Monday, August 03, 2009

August 2, 2009
Hello from the west side of Newfoundland. This is the most visited part because the short ferry from Nova Scotia takes people to Port aux Basques, on the southern end of the west coast, so most people take that one. Also, the 2 biggest tourist attractions in Newfoundland are on the west coast and both places are UNESCO world heritage sites.: Gros Morne National Park and L’Anse aux Meadows, a former Viking settlement from 1000AD and the only authenticated Viking settlement in North America. That is where we went today. We planned it for today because the weather man said that a high was coming in and there should be good weather all over the entire island today. Well, it started out foggy and cold, but we went anyway. At least it wasn’t raining! We have been having frequent rain which has been somewhat killing our enthusiasm for spending a lot more time here unless the weather improves. Also, the so-called attractions are starting to become repetitive: fishing villages, scenic coasts, aboriginal sites, etc. So we are anticipating that we will be here probably 2 more weeks and then take the ferry back to Nova Scotia.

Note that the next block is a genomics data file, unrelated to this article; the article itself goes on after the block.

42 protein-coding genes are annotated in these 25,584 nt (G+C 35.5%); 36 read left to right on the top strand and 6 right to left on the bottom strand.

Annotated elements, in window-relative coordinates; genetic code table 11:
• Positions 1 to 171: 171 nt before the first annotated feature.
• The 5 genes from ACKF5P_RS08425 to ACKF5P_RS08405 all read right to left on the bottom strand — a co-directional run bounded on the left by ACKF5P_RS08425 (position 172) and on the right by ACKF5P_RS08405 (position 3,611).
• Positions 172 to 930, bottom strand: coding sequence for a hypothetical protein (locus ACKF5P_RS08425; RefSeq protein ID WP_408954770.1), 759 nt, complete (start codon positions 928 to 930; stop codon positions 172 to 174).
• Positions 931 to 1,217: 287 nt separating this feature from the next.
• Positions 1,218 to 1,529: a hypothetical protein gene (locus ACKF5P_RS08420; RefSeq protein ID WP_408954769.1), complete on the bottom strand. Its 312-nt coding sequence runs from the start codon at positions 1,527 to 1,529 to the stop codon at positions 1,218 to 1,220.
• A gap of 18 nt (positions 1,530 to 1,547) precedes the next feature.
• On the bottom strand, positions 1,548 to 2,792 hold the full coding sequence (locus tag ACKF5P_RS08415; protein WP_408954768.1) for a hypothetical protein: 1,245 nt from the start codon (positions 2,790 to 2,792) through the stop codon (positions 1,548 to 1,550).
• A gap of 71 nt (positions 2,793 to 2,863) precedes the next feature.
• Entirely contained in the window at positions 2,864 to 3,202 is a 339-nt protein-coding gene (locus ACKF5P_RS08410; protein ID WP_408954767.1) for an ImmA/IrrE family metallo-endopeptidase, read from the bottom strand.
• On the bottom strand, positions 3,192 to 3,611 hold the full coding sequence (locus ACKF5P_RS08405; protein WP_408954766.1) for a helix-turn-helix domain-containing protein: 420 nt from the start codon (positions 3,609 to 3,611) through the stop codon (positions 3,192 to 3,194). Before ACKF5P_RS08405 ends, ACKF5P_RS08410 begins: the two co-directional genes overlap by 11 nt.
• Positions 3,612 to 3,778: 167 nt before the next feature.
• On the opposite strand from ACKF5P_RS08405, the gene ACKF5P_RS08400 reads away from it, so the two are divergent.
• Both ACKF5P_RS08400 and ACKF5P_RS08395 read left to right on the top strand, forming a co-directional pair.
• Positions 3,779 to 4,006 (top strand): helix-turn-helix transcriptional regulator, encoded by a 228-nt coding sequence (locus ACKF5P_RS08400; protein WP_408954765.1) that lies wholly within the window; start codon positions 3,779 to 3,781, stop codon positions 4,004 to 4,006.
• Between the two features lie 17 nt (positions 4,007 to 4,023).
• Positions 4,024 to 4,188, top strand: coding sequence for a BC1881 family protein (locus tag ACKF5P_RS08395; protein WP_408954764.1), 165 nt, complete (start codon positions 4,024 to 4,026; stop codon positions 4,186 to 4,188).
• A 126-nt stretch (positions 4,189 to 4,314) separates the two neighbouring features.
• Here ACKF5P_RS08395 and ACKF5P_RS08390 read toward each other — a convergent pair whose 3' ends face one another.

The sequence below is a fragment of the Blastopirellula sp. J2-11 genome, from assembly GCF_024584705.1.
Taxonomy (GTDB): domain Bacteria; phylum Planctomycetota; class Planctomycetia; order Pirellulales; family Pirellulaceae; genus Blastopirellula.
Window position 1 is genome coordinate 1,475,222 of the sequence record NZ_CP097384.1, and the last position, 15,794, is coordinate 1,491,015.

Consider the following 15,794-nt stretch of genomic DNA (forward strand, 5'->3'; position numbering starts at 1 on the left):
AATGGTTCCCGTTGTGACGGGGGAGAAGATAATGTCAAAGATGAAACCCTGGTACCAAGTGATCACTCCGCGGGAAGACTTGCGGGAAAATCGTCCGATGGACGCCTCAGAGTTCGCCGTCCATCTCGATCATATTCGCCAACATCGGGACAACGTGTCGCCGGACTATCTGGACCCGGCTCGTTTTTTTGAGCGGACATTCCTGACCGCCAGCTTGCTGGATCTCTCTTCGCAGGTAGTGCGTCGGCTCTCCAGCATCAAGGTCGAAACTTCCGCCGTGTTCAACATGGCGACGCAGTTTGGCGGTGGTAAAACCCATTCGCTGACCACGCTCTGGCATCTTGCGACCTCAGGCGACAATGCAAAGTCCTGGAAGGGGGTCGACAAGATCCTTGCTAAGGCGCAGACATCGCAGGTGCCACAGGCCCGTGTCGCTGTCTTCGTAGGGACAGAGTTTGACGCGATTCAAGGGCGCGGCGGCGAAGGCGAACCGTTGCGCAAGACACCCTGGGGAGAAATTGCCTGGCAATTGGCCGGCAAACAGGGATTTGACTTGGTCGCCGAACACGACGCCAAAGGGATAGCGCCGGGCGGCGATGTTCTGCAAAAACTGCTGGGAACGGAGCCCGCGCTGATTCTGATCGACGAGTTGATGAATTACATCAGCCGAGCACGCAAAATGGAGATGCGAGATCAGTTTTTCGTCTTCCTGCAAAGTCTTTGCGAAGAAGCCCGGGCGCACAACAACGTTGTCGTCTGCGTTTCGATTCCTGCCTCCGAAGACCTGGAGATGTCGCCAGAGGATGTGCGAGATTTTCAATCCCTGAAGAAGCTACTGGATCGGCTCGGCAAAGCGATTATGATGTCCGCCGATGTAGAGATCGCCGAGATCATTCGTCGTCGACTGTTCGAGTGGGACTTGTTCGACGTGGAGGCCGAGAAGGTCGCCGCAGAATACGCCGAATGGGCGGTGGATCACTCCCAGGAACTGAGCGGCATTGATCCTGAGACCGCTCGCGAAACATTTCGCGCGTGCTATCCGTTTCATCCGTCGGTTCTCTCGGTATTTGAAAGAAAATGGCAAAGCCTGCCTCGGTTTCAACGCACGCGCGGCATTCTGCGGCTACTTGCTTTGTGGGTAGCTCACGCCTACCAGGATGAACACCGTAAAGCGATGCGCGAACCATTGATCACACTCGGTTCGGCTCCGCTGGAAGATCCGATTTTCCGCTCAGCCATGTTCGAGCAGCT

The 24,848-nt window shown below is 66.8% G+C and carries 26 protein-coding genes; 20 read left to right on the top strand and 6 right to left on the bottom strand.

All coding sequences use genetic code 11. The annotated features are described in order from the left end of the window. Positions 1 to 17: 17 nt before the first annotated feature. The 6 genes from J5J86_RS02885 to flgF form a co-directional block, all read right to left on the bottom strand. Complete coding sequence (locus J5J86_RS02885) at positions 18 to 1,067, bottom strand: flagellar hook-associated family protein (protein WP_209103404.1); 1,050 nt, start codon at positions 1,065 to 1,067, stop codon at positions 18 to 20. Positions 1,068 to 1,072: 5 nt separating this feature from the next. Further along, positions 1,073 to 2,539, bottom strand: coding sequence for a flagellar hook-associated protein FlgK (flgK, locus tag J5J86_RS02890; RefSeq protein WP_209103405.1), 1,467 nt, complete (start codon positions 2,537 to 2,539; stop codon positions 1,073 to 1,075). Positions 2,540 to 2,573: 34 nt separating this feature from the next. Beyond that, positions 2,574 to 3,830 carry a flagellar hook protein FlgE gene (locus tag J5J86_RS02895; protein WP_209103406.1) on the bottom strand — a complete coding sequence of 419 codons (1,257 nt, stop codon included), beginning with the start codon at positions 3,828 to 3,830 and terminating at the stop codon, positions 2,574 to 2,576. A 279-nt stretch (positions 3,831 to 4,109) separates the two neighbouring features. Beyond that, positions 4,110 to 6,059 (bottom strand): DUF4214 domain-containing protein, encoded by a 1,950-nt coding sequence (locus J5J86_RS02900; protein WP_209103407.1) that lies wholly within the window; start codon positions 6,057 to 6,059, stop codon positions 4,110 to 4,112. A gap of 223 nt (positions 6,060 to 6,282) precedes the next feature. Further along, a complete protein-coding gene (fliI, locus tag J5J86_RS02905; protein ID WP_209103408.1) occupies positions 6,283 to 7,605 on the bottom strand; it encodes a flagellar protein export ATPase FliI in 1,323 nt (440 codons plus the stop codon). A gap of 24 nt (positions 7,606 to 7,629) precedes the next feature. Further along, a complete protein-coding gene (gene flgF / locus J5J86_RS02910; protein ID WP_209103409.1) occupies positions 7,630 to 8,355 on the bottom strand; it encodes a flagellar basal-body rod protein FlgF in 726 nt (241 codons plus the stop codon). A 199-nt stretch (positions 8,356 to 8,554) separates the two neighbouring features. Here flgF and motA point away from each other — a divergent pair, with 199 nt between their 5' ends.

One great thing about Newfoundland is that there are lots of scenic places to boondock. In Deer Lake, our first night in the west, we happened upon a fishing access site just below the power plant where we spent the night. There were about 4 guys fly fishing in waders from the shore and one guy fishing from a boat, right in front of us. They were fishing for Atlantic salmon because the season just opened up. The amusing thing is that there were about 20 cars parked watching them! I’ll bet only in Newfoundland is fly fishing a spectator sport! Several of the men caught one so we could see them and they are a lot smaller than Pacific salmon. But we learned at a Visitor Information place that Atlantic salmon don’t die after they spawn, as Pacific salmon do. They have to be hardy fish to switch from being in fresh water to going back to salt water several times in their life span. Yesterday we purchased an Atlantic salmon and had it for dinner tonight. It didn’t have nearly as much flavor as Pacific salmon, in our opinion.
Gros Morne National Park is a spectacular place, but we have only seen a small part of the northern section of it so far. Upon entering the park, the road takes you right past the East Arm of Bonne Bay. This is a fjord so the water is very deep and cold and because there is a sill at the entrance to it from the sea, the sea water and fjord water don’t mix very well. There are many different marine organisms that live here because of the huge variety of water depths and temperatures and the variances in salinity. It is also very scenic but we couldn’t get any good pictures because of the mist.